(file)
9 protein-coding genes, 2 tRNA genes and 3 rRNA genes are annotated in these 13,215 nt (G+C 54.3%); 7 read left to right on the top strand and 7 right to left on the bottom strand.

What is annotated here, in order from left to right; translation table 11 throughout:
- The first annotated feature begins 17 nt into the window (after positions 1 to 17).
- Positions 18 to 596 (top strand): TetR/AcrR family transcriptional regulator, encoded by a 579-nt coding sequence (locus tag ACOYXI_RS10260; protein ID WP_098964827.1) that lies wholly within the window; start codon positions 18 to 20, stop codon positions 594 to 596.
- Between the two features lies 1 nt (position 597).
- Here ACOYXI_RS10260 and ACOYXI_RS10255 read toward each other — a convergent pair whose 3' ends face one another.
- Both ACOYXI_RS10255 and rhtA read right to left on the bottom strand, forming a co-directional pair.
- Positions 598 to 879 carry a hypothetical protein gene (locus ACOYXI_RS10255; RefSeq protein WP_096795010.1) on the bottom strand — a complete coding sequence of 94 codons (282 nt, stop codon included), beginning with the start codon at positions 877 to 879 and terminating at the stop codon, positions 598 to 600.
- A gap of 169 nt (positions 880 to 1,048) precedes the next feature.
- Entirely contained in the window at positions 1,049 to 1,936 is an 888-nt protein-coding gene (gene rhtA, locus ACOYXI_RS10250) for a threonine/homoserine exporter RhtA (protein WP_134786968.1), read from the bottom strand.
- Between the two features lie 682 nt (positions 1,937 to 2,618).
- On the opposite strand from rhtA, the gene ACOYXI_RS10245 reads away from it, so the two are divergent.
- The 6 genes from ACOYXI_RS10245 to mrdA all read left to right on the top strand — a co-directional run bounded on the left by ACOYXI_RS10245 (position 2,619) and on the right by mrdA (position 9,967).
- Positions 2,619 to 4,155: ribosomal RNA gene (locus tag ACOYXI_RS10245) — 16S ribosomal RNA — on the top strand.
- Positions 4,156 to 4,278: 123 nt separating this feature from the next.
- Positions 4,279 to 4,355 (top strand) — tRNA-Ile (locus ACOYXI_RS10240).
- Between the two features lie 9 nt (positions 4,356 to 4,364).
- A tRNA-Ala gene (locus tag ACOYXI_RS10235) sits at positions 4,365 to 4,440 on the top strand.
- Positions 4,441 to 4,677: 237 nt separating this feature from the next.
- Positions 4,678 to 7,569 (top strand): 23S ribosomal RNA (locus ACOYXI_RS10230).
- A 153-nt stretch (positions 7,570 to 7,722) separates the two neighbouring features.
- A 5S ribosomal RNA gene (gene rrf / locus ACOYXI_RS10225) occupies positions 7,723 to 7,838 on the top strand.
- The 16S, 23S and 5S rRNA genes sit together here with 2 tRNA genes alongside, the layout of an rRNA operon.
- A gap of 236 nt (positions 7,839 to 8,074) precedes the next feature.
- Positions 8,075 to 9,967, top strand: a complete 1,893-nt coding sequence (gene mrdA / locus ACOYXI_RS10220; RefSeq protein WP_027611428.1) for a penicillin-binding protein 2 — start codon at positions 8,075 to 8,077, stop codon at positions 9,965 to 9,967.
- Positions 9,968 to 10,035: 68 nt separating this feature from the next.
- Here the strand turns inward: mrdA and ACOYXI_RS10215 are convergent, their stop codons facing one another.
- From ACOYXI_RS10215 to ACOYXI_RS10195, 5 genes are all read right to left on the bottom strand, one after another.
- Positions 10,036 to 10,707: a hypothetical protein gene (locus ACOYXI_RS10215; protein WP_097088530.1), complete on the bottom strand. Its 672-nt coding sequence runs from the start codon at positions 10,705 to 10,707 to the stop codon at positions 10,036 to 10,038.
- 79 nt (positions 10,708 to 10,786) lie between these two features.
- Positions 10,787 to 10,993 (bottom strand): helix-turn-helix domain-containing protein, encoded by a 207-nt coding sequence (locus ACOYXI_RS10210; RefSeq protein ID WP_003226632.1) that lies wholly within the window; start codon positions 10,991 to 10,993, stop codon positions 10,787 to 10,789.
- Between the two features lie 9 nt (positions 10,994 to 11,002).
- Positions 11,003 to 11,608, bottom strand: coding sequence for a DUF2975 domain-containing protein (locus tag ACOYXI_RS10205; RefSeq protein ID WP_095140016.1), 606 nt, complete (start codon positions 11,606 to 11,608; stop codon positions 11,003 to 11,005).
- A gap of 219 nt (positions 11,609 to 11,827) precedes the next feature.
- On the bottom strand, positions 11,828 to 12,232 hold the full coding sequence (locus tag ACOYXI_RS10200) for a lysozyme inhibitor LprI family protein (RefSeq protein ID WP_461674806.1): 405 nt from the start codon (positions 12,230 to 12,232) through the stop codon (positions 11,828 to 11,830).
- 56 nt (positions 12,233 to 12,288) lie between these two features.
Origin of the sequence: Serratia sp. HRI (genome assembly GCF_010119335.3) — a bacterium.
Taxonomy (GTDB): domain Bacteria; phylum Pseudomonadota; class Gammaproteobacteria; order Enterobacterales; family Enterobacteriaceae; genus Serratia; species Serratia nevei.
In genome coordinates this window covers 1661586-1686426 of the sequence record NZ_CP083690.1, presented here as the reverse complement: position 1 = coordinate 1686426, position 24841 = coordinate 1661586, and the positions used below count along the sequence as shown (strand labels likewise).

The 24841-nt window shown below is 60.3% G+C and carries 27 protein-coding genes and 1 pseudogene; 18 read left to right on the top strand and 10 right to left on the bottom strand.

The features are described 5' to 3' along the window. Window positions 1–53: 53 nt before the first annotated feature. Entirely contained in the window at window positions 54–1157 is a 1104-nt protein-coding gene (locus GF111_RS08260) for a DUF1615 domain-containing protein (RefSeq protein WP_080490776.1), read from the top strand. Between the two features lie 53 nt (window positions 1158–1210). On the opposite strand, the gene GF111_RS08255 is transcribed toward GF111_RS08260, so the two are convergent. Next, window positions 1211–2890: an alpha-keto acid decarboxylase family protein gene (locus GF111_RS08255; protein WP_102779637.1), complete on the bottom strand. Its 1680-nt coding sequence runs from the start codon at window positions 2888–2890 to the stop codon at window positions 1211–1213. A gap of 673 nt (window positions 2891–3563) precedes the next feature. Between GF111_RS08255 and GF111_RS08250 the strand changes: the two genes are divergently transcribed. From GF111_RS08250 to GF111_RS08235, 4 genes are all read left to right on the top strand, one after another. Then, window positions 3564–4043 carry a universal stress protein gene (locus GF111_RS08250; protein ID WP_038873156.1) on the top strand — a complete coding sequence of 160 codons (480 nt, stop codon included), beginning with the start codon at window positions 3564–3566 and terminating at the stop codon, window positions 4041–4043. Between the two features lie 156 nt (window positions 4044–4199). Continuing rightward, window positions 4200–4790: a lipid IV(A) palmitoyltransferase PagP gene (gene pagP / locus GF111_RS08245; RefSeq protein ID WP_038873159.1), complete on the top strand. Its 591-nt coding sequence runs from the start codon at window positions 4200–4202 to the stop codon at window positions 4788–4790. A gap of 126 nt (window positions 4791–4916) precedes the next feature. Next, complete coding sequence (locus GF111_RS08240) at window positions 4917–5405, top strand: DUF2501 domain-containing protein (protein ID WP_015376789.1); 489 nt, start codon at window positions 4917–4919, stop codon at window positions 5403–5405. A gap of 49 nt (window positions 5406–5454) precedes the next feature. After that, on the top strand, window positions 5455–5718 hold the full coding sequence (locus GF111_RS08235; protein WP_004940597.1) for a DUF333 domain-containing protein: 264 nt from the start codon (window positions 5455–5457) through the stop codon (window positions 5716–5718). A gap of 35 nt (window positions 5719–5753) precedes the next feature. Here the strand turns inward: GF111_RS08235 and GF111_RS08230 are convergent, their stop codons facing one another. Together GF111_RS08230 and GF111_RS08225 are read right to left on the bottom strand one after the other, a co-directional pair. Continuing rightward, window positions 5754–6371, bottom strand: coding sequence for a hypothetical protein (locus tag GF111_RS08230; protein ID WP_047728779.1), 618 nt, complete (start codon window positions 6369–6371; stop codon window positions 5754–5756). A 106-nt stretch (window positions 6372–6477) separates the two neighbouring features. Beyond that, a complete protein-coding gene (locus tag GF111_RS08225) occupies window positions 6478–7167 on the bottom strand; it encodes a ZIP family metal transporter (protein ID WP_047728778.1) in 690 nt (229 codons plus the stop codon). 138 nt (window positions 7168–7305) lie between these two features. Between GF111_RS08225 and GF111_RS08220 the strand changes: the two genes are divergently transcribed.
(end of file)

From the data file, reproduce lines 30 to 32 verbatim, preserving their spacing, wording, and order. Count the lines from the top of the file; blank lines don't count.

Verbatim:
- 79 nt (positions 10,708 to 10,786) lie between these two features.
- Positions 10,787 to 10,993 (bottom strand): helix-turn-helix domain-containing protein, encoded by a 207-nt coding sequence (locus ACOYXI_RS10210; RefSeq protein ID WP_003226632.1) that lies wholly within the window; start codon positions 10,991 to 10,993, stop codon positions 10,787 to 10,789.
- Between the two features lie 9 nt (positions 10,994 to 11,002).